Program provides life skills

By: Kristin Helf, Contributing Writer

Although it’s been here since the mid-90s, Towson’s Outreach program is still, according to Outreach Director Sandra Fisher, a “deep, dark secret.”

Every day, Baltimore County high school graduates with moderate to severe disabilities in come to Outreach, hidden near Newell and Hillel. Here, they work on their social skills, learn to transition from a school to a community environment, attend campus events and benefit from work study at various places around campus, from the dining halls to the Union store.

Sara Goldman, a senior and intern at TU Outreach, says that their goal is to help the students find ways to continuously learn and develop responsibilities.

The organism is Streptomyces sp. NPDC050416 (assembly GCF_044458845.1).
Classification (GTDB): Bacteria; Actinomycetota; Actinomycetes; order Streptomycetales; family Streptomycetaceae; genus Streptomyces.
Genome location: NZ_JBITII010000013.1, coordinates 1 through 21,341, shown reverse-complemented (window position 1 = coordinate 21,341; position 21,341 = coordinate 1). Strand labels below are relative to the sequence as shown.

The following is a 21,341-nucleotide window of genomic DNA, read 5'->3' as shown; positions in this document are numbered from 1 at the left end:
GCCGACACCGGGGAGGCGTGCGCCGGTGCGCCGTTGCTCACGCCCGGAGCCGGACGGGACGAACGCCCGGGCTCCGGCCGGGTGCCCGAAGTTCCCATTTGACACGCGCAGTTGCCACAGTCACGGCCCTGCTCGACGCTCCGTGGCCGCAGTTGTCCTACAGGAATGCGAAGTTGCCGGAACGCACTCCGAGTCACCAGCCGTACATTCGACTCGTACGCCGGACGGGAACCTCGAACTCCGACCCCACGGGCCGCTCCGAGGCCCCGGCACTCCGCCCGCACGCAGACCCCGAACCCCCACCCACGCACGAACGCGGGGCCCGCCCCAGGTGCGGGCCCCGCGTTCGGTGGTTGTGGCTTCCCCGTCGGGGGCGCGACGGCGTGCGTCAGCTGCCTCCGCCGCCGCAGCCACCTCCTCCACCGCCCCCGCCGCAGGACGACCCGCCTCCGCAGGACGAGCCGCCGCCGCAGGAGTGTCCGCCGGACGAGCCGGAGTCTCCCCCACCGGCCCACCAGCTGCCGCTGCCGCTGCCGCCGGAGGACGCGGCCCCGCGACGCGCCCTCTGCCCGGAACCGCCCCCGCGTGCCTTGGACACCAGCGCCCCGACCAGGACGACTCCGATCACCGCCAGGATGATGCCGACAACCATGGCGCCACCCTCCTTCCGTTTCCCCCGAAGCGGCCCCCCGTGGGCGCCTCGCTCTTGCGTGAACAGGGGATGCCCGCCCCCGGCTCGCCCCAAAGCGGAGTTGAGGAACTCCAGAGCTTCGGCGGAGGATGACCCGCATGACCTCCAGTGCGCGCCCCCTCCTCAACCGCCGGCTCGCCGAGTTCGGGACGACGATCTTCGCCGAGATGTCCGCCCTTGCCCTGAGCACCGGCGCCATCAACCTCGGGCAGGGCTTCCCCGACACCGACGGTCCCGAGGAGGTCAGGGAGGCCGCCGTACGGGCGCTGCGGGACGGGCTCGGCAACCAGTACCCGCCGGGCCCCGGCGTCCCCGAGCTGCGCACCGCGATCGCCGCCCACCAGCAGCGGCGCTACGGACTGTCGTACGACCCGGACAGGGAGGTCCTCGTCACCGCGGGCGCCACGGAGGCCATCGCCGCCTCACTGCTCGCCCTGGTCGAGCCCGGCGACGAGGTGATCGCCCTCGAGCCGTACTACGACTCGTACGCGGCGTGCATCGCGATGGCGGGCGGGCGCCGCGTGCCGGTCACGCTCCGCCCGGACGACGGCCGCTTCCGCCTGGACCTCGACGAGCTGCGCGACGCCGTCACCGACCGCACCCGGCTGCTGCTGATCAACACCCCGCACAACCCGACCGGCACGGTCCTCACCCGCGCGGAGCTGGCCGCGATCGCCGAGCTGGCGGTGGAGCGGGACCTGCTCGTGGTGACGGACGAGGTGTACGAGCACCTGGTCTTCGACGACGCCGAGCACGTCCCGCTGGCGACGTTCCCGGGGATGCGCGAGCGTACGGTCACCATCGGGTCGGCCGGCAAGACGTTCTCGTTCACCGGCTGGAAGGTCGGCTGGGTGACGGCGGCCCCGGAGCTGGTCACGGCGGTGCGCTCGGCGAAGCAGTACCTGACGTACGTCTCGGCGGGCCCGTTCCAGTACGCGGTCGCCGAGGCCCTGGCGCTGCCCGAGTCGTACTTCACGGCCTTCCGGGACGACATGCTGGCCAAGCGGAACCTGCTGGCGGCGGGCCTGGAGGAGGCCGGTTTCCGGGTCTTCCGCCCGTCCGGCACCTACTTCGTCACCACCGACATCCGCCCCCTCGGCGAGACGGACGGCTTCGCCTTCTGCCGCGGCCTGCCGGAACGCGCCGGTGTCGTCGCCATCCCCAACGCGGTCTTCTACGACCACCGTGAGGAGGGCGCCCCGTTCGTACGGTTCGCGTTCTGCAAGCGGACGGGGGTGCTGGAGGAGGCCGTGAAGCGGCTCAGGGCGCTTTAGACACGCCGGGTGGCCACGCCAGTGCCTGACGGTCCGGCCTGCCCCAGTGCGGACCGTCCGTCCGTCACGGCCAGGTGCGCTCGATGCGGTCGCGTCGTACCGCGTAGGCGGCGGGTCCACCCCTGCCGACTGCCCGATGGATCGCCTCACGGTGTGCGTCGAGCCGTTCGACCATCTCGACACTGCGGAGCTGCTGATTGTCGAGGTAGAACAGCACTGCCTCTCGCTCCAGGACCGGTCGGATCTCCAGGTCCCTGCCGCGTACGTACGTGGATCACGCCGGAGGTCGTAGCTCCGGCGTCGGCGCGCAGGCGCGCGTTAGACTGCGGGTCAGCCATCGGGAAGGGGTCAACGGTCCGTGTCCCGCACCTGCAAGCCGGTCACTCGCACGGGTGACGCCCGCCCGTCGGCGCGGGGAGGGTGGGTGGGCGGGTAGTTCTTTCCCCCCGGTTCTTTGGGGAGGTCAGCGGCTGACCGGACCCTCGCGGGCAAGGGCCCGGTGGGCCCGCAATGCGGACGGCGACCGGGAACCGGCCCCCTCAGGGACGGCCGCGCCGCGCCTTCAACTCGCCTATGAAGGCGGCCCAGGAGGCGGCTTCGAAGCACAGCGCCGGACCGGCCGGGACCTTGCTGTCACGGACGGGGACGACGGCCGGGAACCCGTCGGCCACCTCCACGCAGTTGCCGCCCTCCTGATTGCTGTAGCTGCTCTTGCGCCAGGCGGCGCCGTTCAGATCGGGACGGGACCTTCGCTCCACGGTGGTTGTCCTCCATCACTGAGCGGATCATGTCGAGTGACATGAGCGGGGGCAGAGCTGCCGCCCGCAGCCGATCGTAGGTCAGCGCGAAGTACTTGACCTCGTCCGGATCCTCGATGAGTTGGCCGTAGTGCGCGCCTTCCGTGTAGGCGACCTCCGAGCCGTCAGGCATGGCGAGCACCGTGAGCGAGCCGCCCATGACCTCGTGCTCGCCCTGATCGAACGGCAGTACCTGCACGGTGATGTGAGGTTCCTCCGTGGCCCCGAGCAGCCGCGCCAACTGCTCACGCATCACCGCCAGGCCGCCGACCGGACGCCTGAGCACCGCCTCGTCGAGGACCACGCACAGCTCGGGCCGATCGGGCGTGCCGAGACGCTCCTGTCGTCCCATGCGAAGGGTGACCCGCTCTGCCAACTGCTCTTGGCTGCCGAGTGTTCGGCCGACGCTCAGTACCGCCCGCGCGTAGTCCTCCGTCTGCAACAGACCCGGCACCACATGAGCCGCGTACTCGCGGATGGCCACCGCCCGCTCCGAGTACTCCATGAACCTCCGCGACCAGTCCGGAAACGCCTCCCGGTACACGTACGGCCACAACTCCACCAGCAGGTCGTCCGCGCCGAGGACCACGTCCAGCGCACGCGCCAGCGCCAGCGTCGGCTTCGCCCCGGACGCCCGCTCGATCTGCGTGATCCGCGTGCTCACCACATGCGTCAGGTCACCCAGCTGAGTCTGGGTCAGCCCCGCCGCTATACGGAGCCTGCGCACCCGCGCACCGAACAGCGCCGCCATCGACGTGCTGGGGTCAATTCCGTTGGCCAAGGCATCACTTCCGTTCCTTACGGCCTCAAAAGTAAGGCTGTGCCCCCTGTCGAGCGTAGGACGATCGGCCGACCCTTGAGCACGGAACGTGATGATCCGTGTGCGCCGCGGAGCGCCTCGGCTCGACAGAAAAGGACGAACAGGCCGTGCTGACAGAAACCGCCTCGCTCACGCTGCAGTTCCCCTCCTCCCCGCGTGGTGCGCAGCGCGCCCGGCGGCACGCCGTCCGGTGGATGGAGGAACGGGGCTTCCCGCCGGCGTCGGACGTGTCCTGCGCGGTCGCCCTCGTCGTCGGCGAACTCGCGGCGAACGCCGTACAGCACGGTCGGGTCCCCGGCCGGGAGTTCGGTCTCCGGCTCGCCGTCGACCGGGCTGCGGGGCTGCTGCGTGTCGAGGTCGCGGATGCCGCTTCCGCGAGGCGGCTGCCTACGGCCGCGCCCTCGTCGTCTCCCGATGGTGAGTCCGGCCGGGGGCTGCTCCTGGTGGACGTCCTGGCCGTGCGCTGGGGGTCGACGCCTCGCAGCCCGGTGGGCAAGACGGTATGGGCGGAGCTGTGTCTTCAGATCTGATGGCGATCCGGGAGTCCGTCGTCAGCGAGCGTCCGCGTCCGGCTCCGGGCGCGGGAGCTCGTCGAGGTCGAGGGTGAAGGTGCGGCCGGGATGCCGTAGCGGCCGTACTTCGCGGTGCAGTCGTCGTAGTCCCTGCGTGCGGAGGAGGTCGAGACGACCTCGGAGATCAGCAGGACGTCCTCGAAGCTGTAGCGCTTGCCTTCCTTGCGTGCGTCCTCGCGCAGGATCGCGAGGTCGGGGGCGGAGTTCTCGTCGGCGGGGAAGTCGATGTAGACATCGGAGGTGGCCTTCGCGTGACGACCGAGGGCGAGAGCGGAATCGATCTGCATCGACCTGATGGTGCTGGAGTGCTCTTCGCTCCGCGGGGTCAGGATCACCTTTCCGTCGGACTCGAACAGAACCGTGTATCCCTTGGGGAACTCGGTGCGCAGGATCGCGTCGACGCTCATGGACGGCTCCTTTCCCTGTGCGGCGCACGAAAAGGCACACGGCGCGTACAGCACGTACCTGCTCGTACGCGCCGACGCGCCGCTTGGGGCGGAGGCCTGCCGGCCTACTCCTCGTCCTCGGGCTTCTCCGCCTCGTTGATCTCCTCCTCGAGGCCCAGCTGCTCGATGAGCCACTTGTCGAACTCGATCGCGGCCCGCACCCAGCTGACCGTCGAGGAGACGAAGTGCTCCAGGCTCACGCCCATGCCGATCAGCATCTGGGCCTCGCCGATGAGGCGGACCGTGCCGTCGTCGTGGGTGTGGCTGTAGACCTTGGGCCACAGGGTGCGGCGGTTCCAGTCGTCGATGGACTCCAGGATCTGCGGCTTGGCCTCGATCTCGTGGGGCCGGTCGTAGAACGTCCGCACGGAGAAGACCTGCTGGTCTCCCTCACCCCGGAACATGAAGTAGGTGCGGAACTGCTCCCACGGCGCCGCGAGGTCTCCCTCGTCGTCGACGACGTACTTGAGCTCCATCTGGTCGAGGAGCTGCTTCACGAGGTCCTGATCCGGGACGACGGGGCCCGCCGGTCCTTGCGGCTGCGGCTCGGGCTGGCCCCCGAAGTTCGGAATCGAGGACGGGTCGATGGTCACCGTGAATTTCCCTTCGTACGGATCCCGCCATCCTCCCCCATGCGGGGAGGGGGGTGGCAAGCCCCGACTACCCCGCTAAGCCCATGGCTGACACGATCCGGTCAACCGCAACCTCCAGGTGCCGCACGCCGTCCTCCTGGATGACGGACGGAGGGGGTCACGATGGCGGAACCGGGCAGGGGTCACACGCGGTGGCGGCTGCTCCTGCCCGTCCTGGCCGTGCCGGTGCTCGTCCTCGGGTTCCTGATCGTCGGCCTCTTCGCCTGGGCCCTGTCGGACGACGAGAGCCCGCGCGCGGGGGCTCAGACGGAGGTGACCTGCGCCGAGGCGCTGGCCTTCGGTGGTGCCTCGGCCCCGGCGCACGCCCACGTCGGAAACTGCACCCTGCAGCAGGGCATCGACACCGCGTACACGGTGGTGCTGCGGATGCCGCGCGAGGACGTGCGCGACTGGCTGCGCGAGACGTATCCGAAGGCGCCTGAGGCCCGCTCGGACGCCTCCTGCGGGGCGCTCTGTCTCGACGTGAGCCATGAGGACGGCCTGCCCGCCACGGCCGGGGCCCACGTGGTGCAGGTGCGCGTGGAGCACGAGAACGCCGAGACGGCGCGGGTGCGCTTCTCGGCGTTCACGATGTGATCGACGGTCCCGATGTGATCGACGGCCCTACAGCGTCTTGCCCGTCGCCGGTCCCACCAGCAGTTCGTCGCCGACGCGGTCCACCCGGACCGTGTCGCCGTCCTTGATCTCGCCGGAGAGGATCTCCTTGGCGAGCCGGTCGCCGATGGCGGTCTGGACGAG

“That’s why they have these jobs,” Goldman said. “To have them branch out and meet new people, and see new places and realize that just because they have a disability doesn’t mean they’re worthless. They are worth it.”

Before the Outreach program was introduced to Baltimore County, most students with disabilities were required to remain in high school until they turned 21.

“That’s a long time,” Fisher said. “It puts a 21-year-old in the same environment as a 14-year-old. That’s a huge difference.”

Outreach prides itself on its Life Skills program, where instead of teaching their students geometry or parts of speech, educators and interns teach practical skills that can be applied to the real world.

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